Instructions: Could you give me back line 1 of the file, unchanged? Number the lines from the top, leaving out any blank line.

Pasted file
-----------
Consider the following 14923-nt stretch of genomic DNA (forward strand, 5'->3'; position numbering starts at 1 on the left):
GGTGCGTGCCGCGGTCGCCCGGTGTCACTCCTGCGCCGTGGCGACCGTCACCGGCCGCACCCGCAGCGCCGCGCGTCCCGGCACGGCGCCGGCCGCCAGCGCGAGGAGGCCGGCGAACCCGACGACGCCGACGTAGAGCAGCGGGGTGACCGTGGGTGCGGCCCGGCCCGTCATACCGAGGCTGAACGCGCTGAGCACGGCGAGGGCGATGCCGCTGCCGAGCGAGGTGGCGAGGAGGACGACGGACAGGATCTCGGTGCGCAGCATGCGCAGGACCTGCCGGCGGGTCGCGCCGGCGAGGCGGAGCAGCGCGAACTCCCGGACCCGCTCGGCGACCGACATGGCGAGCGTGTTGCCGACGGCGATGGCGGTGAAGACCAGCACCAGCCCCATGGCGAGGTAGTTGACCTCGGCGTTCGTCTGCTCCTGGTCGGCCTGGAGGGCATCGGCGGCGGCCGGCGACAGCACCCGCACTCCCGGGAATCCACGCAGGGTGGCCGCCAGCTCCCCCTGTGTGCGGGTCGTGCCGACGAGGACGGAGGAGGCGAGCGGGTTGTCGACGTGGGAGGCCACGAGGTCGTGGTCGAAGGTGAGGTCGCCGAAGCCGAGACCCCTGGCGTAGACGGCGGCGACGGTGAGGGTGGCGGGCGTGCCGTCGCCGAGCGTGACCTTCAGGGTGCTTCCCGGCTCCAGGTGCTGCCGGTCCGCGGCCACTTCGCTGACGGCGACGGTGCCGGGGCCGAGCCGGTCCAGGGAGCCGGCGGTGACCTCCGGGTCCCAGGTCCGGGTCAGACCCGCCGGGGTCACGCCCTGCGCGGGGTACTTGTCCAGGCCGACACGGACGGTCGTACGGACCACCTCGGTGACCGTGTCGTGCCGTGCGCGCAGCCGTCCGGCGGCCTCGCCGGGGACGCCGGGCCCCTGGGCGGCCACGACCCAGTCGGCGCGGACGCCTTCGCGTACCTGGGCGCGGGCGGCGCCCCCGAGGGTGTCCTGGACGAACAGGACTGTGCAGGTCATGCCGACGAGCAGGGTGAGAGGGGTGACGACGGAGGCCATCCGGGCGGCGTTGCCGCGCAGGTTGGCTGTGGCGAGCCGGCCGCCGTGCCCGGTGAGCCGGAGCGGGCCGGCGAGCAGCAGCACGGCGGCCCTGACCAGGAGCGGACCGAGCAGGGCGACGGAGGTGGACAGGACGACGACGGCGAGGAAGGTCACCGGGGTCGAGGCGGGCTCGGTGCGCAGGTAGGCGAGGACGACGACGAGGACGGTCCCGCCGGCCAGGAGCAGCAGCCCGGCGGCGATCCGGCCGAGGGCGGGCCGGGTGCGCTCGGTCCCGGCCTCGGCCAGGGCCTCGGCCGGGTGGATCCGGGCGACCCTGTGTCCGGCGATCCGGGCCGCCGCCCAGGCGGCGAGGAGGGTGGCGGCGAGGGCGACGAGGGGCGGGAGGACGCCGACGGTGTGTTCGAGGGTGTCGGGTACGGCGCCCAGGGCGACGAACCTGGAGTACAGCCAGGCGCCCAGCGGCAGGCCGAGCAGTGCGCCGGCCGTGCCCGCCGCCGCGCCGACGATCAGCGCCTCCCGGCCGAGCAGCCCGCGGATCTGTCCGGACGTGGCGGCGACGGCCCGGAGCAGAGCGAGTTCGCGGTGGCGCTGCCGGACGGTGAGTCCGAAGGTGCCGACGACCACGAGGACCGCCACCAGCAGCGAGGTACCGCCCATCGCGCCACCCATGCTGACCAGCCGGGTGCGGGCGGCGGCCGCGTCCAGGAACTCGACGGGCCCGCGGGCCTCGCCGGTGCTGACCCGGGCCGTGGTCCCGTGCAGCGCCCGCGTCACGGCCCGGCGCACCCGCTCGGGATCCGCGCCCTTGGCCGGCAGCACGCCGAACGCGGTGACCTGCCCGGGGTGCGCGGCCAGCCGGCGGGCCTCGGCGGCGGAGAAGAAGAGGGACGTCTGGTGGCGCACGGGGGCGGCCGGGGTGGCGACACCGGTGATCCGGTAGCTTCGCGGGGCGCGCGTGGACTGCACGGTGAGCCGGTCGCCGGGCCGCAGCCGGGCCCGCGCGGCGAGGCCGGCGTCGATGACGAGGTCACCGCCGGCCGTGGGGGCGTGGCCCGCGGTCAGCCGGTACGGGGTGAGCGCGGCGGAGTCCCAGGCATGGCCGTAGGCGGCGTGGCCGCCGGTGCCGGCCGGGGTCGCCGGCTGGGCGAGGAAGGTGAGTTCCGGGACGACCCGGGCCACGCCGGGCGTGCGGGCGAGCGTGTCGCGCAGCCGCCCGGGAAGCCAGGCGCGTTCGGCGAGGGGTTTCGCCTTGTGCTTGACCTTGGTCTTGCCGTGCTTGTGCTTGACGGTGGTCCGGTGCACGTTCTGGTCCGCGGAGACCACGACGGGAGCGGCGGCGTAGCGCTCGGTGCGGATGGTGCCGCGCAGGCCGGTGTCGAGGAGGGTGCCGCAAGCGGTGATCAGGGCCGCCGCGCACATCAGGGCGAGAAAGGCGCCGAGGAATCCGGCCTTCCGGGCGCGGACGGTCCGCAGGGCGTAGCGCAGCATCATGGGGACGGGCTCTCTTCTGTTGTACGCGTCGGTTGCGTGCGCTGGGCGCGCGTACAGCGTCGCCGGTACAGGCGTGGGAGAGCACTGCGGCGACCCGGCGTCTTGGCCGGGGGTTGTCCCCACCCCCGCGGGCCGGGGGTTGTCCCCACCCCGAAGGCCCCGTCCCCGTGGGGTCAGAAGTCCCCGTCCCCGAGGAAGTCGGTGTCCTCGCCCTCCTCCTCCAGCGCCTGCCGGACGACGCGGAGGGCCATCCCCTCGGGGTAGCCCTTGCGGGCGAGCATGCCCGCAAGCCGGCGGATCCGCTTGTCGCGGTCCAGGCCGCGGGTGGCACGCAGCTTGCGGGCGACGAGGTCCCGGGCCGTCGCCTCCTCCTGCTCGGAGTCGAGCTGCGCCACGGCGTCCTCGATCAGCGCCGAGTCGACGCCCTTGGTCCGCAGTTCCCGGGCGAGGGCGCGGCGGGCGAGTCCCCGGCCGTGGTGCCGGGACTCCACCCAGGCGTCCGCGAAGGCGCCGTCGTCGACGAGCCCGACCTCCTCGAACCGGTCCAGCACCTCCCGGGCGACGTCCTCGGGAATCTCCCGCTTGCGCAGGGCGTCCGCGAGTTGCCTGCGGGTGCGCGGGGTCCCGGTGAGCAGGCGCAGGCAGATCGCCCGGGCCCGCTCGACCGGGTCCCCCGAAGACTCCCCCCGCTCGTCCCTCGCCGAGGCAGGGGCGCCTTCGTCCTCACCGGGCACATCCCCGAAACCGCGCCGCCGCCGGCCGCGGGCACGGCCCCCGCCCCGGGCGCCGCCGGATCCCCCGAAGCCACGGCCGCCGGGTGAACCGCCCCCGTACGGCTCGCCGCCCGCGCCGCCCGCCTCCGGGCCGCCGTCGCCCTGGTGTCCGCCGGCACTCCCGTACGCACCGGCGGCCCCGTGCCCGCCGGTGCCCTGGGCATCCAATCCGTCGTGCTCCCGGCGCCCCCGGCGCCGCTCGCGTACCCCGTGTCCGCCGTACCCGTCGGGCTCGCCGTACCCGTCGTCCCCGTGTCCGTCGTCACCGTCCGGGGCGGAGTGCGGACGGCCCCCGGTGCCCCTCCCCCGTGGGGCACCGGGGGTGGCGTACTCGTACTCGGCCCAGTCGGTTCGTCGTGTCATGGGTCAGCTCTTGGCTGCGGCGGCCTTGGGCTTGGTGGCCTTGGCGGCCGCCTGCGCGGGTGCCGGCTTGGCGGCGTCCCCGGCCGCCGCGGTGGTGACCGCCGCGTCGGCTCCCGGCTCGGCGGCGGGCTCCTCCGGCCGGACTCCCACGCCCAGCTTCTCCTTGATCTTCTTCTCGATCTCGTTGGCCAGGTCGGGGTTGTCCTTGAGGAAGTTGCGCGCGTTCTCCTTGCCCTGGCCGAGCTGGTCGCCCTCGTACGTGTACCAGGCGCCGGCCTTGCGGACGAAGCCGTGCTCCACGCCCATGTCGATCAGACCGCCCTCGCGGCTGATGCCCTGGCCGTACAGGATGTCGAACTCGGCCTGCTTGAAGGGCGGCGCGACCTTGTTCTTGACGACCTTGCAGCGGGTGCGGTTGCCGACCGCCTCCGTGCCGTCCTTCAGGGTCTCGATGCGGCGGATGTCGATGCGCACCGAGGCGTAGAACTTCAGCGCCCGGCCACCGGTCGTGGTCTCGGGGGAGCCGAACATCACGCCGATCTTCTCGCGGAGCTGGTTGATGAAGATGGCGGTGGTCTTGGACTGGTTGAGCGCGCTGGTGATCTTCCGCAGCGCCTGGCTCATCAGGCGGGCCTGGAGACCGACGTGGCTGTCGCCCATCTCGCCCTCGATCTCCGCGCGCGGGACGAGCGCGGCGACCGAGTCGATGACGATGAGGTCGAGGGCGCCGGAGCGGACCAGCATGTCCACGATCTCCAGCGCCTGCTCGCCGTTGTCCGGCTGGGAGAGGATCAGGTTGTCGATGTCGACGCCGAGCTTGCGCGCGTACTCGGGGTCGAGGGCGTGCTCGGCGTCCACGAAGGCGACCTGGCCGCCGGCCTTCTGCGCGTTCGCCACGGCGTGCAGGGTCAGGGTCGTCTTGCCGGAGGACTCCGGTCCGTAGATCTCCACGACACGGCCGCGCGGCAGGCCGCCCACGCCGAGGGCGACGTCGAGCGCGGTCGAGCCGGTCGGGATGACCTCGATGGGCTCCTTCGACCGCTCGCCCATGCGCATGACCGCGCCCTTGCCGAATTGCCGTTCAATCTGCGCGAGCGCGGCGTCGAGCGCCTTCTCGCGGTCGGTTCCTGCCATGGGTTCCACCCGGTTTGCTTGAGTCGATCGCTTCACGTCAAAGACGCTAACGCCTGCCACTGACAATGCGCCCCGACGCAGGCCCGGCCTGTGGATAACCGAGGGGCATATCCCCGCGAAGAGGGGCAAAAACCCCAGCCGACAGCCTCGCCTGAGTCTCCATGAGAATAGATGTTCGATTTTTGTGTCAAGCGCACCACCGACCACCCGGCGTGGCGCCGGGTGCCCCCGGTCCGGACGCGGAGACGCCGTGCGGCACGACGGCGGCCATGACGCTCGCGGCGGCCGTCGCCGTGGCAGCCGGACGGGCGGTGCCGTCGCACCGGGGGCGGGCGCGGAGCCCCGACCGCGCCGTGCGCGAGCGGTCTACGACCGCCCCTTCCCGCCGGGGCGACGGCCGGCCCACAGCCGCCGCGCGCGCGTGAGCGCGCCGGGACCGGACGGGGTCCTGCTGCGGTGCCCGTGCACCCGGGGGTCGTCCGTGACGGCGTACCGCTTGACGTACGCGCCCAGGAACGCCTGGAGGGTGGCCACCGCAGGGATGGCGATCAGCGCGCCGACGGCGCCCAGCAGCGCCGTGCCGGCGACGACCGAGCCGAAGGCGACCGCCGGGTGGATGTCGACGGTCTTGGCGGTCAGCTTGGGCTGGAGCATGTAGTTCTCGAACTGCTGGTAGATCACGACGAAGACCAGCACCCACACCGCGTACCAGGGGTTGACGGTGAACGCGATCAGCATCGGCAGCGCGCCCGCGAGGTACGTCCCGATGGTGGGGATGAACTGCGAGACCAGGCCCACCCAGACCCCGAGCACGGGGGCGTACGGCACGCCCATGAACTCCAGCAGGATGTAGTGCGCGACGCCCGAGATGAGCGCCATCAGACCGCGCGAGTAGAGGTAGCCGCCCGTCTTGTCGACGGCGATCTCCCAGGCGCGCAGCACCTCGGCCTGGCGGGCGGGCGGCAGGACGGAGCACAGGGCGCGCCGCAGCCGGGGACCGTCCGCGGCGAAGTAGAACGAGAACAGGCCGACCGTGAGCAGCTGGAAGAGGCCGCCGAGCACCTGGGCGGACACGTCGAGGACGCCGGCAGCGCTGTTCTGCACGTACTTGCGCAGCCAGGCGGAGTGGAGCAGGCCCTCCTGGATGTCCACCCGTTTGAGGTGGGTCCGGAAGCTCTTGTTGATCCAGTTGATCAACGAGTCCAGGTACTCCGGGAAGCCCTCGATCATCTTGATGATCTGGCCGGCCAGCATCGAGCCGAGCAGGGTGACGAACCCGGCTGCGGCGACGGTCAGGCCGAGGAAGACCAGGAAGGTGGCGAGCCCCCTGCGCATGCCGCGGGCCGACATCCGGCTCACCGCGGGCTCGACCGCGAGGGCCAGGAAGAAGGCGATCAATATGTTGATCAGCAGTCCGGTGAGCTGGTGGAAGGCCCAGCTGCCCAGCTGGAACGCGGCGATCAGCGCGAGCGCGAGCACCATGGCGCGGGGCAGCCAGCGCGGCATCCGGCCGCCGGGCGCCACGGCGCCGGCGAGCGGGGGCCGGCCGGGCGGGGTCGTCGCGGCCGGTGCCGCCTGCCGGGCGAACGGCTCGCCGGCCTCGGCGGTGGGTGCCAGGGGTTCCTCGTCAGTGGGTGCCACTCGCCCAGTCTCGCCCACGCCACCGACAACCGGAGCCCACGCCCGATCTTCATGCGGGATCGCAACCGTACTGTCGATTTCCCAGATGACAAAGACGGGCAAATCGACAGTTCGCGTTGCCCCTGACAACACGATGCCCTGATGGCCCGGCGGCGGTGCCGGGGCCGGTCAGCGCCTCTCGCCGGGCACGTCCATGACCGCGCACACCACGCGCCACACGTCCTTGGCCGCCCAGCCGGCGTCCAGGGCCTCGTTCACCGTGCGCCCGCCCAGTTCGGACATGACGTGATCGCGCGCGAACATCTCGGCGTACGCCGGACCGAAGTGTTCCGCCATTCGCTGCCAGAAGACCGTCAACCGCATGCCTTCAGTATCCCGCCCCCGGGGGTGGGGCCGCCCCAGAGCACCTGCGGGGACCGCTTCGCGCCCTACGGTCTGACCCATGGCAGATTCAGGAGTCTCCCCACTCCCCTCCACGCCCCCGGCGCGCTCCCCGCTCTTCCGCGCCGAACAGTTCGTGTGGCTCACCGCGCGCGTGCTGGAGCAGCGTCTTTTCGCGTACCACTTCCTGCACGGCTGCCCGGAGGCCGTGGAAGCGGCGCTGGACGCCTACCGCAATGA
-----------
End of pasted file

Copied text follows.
Consider the following 14923-nt stretch of genomic DNA (forward strand, 5'->3'; position numbering starts at 1 on the left):